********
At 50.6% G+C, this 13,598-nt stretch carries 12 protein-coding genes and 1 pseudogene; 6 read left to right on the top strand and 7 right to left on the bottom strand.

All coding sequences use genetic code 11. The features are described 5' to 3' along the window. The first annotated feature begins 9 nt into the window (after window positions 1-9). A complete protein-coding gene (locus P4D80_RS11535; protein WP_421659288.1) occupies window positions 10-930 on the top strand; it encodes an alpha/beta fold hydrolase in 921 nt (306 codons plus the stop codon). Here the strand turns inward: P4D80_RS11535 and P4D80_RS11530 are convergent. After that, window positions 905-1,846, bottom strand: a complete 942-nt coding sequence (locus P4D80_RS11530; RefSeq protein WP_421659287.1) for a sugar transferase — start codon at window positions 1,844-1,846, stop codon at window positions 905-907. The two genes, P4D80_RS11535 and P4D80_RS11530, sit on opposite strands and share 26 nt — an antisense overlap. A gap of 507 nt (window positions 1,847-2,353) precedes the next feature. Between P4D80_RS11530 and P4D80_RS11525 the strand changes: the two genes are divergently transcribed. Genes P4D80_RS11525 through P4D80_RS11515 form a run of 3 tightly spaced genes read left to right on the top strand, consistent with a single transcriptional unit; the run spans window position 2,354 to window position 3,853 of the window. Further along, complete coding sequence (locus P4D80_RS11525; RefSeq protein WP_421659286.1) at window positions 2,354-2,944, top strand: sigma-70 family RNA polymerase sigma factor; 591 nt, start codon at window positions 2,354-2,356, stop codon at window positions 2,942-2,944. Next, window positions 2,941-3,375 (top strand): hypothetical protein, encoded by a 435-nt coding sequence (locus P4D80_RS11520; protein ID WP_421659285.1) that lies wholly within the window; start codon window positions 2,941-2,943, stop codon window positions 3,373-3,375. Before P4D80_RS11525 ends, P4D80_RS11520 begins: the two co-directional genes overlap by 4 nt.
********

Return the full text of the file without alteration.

At 50.6% G+C, this 13,598-nt stretch carries 12 protein-coding genes and 1 pseudogene; 6 read left to right on the top strand and 7 right to left on the bottom strand.

All coding sequences use genetic code 11. The features are described 5' to 3' along the window. The first annotated feature begins 9 nt into the window (after window positions 1-9). A complete protein-coding gene (locus P4D80_RS11535; protein WP_421659288.1) occupies window positions 10-930 on the top strand; it encodes an alpha/beta fold hydrolase in 921 nt (306 codons plus the stop codon). Here the strand turns inward: P4D80_RS11535 and P4D80_RS11530 are convergent. After that, window positions 905-1,846, bottom strand: a complete 942-nt coding sequence (locus P4D80_RS11530; RefSeq protein WP_421659287.1) for a sugar transferase — start codon at window positions 1,844-1,846, stop codon at window positions 905-907. The two genes, P4D80_RS11535 and P4D80_RS11530, sit on opposite strands and share 26 nt — an antisense overlap. A gap of 507 nt (window positions 1,847-2,353) precedes the next feature. Between P4D80_RS11530 and P4D80_RS11525 the strand changes: the two genes are divergently transcribed. Genes P4D80_RS11525 through P4D80_RS11515 form a run of 3 tightly spaced genes read left to right on the top strand, consistent with a single transcriptional unit; the run spans window position 2,354 to window position 3,853 of the window. Further along, complete coding sequence (locus P4D80_RS11525; RefSeq protein WP_421659286.1) at window positions 2,354-2,944, top strand: sigma-70 family RNA polymerase sigma factor; 591 nt, start codon at window positions 2,354-2,356, stop codon at window positions 2,942-2,944. Next, window positions 2,941-3,375 (top strand): hypothetical protein, encoded by a 435-nt coding sequence (locus P4D80_RS11520; protein ID WP_421659285.1) that lies wholly within the window; start codon window positions 2,941-2,943, stop codon window positions 3,373-3,375. Before P4D80_RS11525 ends, P4D80_RS11520 begins: the two co-directional genes overlap by 4 nt.